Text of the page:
He makes tools with just the resources around him.
Worth watching the entire video!
Snow Survival Shelters
So far, we haven’t discussed shelters for winter and snow. They don’t work in deep snow.
Forest shelters can still work if they’re trace amounts of snow, but if you’re dealing with multiple feet of snow, you won’t find the wood or debris necessary to build them.
So instead, you’ll need to take advantage of the snow.
7. A Snow Cave
Snow caves work well as emergency survival shelters. You dig a snowhole and get in. It’s fast, quick, down n’ dirty.
The reason this works is that snow has insulating properties. So while snow is cold, it also does a fantastic job trapping heat.
So if you dig a hole in the snow and then bundle up inside, the air temperature inside the snow cave will rise over time due to your trapped body heat.
When built correctly, the air temperature inside the snow cave will rise several degrees higher than the outside air temperature.
Plus, it will protect you from the wind, which is the biggest concern in a severe blizzard.
However, be careful when building a snow cave. There are some dangers you need to be aware of.
First, you need to remain dry at all times. Avoid extreme sweating while building because wet and cold can lead to a hypothermic situation.
Second, over the years, cooking in a snow cave has been attributed to several mountain climber deaths from carbon monoxide poisoning.
Here’s an article that covers more snow cave dangers.
This video shows you the basics of building a snow cave.
Now in an emergency situation where time is of the essence, you wouldn’t make it as large. Just big enough to get in it fast.
While snow caves are relatively straightforward to build, they’re not suitable for longer-term situations.
Snow caves will eventually collapse in on themselves.
A full-out collapse typically takes several days of warm weather or rain, but they are not meant for months of sheltering.
And that’s where the iconic igloo comes in.
7. An Igloo
By design, igloos are made to last. Obviously, snow melts in warm weather, but the integrity of an igloo (if properly built) is impressive.
Check out this short video to show you how strong and durable igloos are.
So how do you correctly build an igloo by yourself?
Here’s a step-by-step video showing you how to build your own survival igloo.
Note: Cold weather survival skills include more than just building snow caves and igloos. Make sure you understand all aspects of cold weather survival.
Next up, the opposite of cold and snow; heat and desert.
Desert Survival Shelters
Desert survival takes a unique set of skills. Many people make the mistake of thinking a shelter isn’t necessary for a desert.
They think “it doesn’t get cold in a desert,”; which is false.
Deserts at night can get brutally cold. For example, America’s most infamous desert, “Death Valley,” often drops into the ’30s over the winter months.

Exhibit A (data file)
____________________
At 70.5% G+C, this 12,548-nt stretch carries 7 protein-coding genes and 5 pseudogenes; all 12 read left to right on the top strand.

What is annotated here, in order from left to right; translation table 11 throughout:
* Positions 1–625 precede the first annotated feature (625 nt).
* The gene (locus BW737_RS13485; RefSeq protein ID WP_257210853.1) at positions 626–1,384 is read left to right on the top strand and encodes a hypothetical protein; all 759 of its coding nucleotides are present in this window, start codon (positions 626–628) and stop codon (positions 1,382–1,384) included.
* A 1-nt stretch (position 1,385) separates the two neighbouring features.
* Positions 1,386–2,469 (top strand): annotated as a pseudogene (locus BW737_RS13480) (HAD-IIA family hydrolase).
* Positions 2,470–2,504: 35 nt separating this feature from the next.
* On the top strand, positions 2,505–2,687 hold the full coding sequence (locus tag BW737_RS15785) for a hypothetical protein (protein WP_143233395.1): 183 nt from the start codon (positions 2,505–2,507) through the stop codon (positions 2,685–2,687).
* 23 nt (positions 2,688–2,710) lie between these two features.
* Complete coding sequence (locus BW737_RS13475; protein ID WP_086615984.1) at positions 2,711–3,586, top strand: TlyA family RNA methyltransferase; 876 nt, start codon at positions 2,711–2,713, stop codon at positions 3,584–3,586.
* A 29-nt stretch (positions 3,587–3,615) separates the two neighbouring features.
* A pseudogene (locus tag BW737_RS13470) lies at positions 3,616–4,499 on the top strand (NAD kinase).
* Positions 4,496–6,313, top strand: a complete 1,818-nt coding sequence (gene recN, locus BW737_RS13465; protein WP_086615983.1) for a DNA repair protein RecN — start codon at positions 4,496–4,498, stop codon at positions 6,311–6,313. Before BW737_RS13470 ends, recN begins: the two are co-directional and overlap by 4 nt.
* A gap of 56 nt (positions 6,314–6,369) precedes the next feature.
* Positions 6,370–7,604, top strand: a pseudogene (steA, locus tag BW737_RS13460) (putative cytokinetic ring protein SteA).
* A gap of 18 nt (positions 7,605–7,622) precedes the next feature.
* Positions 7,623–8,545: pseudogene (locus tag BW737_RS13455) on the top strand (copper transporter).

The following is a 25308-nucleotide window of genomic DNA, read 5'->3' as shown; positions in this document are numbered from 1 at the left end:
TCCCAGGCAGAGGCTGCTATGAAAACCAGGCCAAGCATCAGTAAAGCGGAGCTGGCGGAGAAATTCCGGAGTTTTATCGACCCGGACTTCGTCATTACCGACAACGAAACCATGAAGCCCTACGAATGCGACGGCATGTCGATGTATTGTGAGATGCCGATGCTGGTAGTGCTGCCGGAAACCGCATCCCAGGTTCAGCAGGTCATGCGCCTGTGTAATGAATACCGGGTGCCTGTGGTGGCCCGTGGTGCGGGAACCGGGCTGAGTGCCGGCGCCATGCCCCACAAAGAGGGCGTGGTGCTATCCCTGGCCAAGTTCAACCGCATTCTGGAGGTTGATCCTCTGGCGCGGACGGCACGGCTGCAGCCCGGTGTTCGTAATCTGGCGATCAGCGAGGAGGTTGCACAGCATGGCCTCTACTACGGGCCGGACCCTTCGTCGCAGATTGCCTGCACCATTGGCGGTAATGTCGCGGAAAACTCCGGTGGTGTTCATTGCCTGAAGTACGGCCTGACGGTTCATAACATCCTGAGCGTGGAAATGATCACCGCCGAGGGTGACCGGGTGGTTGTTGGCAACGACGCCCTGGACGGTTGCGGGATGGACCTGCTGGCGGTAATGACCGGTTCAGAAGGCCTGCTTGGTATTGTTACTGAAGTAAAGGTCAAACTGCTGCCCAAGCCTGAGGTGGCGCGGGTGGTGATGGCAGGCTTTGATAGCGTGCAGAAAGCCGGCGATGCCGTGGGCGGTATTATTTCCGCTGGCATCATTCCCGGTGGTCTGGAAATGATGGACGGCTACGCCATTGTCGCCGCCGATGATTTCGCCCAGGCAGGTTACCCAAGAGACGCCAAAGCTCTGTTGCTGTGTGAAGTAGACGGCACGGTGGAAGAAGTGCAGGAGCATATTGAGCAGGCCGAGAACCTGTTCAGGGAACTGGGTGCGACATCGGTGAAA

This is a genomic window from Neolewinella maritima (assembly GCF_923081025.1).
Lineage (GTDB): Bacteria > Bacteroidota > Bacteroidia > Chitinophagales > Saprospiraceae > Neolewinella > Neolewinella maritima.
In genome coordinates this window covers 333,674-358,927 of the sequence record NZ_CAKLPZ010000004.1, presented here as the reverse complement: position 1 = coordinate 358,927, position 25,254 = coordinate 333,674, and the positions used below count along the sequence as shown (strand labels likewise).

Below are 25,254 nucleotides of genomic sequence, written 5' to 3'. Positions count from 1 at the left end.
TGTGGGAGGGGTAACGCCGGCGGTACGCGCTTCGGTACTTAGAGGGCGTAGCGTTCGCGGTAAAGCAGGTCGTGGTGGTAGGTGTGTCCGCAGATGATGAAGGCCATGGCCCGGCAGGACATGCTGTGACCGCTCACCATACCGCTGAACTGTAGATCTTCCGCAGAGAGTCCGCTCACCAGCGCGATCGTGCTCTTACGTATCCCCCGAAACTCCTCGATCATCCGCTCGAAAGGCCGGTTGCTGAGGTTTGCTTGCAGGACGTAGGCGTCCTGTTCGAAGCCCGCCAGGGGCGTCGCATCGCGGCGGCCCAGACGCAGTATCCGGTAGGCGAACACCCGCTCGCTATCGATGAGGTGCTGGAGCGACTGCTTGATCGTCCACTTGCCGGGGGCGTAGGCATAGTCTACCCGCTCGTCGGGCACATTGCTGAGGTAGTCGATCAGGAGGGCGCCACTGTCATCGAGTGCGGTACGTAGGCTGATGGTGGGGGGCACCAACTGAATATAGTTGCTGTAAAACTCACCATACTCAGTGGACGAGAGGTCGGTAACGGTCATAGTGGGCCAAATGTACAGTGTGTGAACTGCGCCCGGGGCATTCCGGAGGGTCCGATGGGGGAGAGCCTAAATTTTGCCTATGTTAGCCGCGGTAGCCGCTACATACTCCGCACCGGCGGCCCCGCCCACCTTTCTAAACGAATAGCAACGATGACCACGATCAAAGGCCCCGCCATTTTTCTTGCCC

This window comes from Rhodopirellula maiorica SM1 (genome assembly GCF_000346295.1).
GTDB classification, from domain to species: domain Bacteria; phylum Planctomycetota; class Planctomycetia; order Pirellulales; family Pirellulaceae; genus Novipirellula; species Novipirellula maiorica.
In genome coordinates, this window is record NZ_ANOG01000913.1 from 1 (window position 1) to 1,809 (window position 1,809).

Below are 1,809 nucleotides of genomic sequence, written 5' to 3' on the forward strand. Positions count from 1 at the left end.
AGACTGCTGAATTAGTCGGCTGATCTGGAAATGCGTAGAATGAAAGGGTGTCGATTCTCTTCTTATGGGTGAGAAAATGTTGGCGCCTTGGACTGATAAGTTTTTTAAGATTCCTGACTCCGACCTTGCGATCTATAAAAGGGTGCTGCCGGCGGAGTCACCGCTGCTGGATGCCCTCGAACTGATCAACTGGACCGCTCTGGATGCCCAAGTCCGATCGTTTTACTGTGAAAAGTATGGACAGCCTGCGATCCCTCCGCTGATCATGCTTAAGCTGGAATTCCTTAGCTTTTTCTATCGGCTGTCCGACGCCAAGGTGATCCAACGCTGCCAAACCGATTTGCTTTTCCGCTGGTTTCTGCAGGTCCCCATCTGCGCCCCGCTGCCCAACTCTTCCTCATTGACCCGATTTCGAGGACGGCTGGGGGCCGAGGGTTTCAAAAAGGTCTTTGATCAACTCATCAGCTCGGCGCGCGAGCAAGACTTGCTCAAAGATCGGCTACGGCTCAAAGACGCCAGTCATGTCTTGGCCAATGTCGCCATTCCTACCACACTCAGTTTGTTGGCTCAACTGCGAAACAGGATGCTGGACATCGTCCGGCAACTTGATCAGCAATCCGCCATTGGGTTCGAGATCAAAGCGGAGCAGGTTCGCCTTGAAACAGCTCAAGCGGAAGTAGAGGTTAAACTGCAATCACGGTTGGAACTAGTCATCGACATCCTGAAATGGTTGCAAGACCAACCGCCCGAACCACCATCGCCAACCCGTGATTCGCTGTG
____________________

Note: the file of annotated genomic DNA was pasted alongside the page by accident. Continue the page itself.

And many people also forget about the need for shade in the heat of the day.
One study found an average difference of 27.5 degrees in shade vs. direct sunlight.
27.5 degrees is a big deal in the brutally hot desert.
So while it’s blistering hot during the day, you need a shelter to help shade you from the sun. But as evening sets in, you’ll need shelter to keep you warm.
The bottom line is you need shelter in a desert survival scenario.
So it’s best to learn how to make one.
Now, if you’re stranded in the desert due to a broken-down vehicle, then you already have a decent shelter; the vehicle itself.
So in most cases, it makes the most sense to stay with your vehicle instead of abandoning it.
There are exceptions, but if you’re stranded, lost, and hoping for rescue, use your vehicle’s inside as your desert survival shelter.
If you’re stranded on foot, a good tarp will work wonders in a short-term desert survival situation, but if you don’t have a tarp with you, you will have to improvise.
You’ll have to use what the environment gives you. The desert often means miles and miles of juniper trees and sagebrush.
9. A Juniper Tree Shelter
Here’s a video showing how to use a Juniper Tree to improvise a survival shelter in the desert.
10. Dug Out Survival Shelter
And for a long-term survival stay, you could build a dugout survival shelter in a sandy area of the desert like this one:
Of course, this one takes quite a lot of work, so if you plan on building this sort of shelter in a desert, you’ll want a shovel and plenty of water available. Otherwise, you’ll quickly suffer from dehydration.
You also need to think carefully about the location of a dugout shelter.
Flash floods in the desert are extremely dangerous.
The last thing you want to do is build a dugout shelter in a washout basin.
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Survival Shelter Action Plan
It’s time to get outside!
No matter what environment you live in or what season it is right now, you can build yourself one of these survival shelters.
Practice making them today in a safe location when you’re not under extreme stress.
Make them close to home, where the consequences of a screw-up are not life-threatening.
Practice makes perfect, and mistakes help you learn.
Make sure you’re making safe mistakes before putting your skills to the ultimate test.
Also, as discussed at the beginning of this article, get some tarps and paracord to help make your survival shelter builds easier. Also, invest in lifesaving Tact Bivvy.
Then add these survival shelter tools to your car emergency kits, day packs, get home bags and bug out bags.
I always keep all these tools with me, just in case, and you should too.
Remember: Prepare, Adapt, and Overcome
“Just In Case” Jack